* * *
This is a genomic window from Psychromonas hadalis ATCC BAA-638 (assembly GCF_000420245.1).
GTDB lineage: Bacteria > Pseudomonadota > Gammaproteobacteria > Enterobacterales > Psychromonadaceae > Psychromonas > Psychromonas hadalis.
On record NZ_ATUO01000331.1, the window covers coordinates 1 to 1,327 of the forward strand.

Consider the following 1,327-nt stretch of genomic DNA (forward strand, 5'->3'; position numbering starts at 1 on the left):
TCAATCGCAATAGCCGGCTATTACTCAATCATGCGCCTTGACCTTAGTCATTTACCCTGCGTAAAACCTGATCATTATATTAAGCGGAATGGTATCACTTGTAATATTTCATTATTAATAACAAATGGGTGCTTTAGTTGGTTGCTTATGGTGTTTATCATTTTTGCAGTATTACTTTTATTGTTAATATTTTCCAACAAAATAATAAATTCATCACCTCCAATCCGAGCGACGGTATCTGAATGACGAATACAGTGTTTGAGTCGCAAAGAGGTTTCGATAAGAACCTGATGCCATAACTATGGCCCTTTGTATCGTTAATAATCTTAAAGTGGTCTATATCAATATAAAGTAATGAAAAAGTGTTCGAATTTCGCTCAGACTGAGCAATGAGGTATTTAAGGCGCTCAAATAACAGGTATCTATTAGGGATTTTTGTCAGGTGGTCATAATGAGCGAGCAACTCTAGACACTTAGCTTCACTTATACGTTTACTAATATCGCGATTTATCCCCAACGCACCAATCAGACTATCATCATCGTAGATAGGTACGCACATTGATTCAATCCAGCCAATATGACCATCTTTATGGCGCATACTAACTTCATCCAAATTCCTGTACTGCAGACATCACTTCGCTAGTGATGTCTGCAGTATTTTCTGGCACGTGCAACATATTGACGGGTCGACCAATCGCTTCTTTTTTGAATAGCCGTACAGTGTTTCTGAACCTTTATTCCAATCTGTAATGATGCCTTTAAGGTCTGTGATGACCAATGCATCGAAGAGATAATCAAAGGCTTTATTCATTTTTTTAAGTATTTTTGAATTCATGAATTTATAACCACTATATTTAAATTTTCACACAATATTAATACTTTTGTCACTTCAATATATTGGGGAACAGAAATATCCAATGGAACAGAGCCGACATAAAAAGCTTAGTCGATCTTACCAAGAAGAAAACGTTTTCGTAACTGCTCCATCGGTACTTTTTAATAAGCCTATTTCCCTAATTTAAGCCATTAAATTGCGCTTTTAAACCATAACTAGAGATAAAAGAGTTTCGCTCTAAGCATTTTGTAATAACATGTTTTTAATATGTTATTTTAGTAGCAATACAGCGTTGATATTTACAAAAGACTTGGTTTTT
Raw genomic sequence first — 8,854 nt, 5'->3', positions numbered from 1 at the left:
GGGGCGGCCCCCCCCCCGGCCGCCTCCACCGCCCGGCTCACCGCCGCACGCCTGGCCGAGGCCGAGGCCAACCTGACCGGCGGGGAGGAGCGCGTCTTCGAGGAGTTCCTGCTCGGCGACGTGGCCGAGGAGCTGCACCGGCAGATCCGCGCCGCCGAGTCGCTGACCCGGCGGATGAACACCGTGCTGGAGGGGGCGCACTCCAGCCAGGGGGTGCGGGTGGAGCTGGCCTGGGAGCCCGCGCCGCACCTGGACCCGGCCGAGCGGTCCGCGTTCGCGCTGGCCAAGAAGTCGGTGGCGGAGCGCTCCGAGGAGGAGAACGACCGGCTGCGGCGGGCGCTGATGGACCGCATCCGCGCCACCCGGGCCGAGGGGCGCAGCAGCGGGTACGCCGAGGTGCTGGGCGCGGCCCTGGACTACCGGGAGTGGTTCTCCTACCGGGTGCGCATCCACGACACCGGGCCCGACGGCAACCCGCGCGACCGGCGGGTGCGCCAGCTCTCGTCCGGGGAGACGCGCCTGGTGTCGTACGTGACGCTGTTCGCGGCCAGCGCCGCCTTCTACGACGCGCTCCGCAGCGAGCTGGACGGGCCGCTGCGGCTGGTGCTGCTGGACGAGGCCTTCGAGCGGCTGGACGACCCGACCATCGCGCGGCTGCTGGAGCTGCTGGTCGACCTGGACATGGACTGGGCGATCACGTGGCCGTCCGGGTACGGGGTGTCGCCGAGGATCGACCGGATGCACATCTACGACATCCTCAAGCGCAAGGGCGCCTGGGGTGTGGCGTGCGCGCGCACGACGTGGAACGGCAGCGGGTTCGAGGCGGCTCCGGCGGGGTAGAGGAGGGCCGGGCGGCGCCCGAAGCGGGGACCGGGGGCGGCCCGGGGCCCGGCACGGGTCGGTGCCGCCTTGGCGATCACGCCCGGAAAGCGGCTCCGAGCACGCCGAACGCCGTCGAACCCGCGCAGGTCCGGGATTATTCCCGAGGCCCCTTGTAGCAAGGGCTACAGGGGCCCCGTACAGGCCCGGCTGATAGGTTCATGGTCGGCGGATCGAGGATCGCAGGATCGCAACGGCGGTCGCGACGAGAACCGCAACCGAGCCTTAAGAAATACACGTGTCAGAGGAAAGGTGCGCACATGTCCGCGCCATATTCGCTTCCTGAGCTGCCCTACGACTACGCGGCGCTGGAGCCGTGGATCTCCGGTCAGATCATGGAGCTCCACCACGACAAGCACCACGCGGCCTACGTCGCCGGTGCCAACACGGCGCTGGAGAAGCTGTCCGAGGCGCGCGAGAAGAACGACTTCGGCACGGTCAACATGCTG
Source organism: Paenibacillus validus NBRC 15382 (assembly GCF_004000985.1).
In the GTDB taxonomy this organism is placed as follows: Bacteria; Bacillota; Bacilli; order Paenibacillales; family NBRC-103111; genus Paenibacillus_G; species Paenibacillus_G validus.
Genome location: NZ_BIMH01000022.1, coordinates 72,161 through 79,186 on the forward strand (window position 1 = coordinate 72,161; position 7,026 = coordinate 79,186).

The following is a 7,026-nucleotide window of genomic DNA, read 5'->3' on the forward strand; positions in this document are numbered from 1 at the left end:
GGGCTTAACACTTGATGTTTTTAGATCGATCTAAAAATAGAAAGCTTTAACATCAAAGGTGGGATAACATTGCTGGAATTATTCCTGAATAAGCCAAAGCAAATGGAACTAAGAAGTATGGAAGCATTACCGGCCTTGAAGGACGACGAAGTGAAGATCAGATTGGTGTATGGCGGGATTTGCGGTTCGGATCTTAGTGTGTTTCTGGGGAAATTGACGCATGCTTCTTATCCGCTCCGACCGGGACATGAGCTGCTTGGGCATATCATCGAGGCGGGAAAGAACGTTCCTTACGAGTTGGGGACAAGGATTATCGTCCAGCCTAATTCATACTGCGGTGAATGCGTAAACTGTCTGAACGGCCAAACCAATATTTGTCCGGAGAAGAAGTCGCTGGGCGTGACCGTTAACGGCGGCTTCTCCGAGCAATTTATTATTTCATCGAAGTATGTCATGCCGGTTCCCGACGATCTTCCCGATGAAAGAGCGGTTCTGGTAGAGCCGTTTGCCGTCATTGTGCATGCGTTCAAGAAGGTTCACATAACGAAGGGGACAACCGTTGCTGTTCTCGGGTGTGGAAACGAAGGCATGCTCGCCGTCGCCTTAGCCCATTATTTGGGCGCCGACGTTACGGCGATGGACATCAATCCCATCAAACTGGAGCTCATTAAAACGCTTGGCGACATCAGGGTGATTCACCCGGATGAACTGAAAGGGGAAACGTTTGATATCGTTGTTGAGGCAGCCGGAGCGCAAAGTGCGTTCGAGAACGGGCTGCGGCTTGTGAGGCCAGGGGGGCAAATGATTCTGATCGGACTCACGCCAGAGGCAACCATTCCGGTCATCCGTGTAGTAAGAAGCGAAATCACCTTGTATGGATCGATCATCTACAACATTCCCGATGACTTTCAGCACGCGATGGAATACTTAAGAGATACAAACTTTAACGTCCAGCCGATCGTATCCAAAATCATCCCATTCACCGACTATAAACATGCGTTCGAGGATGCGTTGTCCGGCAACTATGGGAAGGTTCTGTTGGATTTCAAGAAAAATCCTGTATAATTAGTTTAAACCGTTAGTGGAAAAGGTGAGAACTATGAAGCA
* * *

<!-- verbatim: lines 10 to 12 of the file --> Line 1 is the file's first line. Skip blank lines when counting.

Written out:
Genome location: NZ_BIMH01000022.1, coordinates 72,161 through 79,186 on the forward strand (window position 1 = coordinate 72,161; position 7,026 = coordinate 79,186).

The following is a 7,026-nucleotide window of genomic DNA, read 5'->3' on the forward strand; positions in this document are numbered from 1 at the left end:
GGGCTTAACACTTGATGTTTTTAGATCGATCTAAAAATAGAAAGCTTTAACATCAAAGGTGGGATAACATTGCTGGAATTATTCCTGAATAAGCCAAAGCAAATGGAACTAAGAAGTATGGAAGCATTACCGGCCTTGAAGGACGACGAAGTGAAGATCAGATTGGTGTATGGCGGGATTTGCGGTTCGGATCTTAGTGTGTTTCTGGGGAAATTGACGCATGCTTCTTATCCGCTCCGACCGGGACATGAGCTGCTTGGGCATATCATCGAGGCGGGAAAGAACGTTCCTTACGAGTTGGGGACAAGGATTATCGTCCAGCCTAATTCATACTGCGGTGAATGCGTAAACTGTCTGAACGGCCAAACCAATATTTGTCCGGAGAAGAAGTCGCTGGGCGTGACCGTTAACGGCGGCTTCTCCGAGCAATTTATTATTTCATCGAAGTATGTCATGCCGGTTCCCGACGATCTTCCCGATGAAAGAGCGGTTCTGGTAGAGCCGTTTGCCGTCATTGTGCATGCGTTCAAGAAGGTTCACATAACGAAGGGGACAACCGTTGCTGTTCTCGGGTGTGGAAACGAAGGCATGCTCGCCGTCGCCTTAGCCCATTATTTGGGCGCCGACGTTACGGCGATGGACATCAATCCCATCAAACTGGAGCTCATTAAAACGCTTGGCGACATCAGGGTGATTCACCCGGATGAACTGAAAGGGGAAACGTTTGATATCGTTGTTGAGGCAGCCGGAGCGCAAAGTGCGTTCGAGAACGGGCTGCGGCTTGTGAGGCCAGGGGGGCAAATGATTCTGATCGGACTCACGCCAGAGGCAACCATTCCGGTCATCCGTGTAGTAAGAAGCGAAATCACCTTGTATGGATCGATCATCTACAACATTCCCGATGACTTTCAGCACGCGATGGAATACTTAAGAGATACAAACTTTAACGTCCAGCCGATCGTATCCAAAATCATCCCATTCACCGACTATAAACATGCGTTCGAGGATGCGTTGTCCGGCAACTATGGGAAGGTTCTGTTGGATTTCAAGAAAAATCCTGTATAATTAGTTTAAACCGTTAGTGGAAAAGGTGAGAACTATGAAGCA